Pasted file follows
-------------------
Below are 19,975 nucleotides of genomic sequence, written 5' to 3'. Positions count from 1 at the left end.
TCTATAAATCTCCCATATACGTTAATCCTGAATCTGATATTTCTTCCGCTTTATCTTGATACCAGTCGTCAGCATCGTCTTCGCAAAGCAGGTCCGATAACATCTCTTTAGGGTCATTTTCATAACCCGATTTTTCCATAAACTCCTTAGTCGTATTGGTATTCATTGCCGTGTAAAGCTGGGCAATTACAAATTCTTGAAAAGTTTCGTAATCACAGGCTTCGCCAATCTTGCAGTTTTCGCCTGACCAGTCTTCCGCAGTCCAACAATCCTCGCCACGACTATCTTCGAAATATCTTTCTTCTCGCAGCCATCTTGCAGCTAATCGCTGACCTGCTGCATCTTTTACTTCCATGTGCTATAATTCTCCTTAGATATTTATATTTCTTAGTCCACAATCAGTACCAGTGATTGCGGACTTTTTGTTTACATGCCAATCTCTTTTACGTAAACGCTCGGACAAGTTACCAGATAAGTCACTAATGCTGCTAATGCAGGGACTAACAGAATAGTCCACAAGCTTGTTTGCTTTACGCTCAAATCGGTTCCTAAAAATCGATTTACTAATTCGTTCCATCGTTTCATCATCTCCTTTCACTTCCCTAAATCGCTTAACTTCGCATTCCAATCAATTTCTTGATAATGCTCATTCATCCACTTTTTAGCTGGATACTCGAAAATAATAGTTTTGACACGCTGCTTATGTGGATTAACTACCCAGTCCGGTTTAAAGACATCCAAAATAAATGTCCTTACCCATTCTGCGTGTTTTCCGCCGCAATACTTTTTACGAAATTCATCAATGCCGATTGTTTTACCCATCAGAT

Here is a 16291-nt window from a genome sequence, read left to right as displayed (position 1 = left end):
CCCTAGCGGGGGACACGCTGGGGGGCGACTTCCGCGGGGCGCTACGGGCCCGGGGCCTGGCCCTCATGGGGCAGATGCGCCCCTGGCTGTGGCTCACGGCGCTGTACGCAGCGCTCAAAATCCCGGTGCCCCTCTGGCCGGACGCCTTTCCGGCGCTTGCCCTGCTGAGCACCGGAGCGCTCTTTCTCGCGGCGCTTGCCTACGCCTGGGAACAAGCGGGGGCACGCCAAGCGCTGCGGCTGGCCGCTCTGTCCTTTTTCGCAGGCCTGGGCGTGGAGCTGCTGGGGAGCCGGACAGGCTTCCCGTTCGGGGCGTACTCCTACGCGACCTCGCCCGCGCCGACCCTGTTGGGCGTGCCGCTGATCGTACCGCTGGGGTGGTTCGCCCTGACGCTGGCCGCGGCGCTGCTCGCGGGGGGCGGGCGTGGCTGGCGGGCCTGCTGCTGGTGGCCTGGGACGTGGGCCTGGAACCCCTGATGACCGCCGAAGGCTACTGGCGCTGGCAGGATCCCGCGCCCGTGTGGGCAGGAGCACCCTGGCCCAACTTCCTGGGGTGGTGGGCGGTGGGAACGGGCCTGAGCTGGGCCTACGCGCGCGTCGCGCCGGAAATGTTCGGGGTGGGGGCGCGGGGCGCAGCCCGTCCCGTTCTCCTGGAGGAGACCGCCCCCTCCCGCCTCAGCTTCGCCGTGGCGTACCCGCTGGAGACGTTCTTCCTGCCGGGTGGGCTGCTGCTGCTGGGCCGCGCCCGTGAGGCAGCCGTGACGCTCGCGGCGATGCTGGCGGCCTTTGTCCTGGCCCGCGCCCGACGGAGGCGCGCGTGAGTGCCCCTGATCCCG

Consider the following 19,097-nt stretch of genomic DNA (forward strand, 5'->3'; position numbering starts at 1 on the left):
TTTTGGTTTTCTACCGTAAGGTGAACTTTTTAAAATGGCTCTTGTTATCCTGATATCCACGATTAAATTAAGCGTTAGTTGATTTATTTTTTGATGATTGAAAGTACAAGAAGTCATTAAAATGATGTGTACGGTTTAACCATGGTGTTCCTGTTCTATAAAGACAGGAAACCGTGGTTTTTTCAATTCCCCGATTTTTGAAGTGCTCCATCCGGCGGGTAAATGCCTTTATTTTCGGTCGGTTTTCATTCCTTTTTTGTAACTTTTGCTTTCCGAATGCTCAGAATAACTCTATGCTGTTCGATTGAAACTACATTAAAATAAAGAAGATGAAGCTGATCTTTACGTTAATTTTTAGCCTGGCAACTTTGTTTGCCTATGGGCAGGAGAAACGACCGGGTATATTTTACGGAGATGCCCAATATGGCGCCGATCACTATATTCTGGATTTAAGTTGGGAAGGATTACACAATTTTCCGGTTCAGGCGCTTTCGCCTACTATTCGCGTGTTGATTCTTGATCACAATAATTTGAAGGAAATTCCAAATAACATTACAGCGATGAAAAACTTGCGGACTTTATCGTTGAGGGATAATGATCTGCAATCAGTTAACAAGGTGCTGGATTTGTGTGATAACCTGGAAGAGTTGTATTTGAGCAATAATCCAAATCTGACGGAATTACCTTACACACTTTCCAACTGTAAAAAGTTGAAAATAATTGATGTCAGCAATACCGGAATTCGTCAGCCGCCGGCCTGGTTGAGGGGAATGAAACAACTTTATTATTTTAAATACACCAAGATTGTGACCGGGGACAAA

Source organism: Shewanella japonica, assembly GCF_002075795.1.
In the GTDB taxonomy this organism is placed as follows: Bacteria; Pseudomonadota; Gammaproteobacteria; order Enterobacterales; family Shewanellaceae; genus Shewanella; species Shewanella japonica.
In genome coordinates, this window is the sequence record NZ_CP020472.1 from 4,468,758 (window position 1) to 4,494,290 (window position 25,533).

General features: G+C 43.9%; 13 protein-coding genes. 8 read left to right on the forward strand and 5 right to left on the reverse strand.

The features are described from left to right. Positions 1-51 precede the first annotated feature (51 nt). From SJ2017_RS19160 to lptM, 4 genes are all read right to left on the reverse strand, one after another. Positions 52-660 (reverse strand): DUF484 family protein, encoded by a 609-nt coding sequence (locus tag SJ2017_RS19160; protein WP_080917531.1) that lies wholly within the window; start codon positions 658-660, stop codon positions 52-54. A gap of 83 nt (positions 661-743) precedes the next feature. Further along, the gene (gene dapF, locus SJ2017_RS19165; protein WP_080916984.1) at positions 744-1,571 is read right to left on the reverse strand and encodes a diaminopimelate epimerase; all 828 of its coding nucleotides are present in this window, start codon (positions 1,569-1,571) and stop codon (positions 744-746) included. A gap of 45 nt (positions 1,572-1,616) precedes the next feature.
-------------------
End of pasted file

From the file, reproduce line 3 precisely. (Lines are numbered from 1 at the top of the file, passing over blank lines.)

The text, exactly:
Here is a 16291-nt window from a genome sequence, read left to right as displayed (position 1 = left end):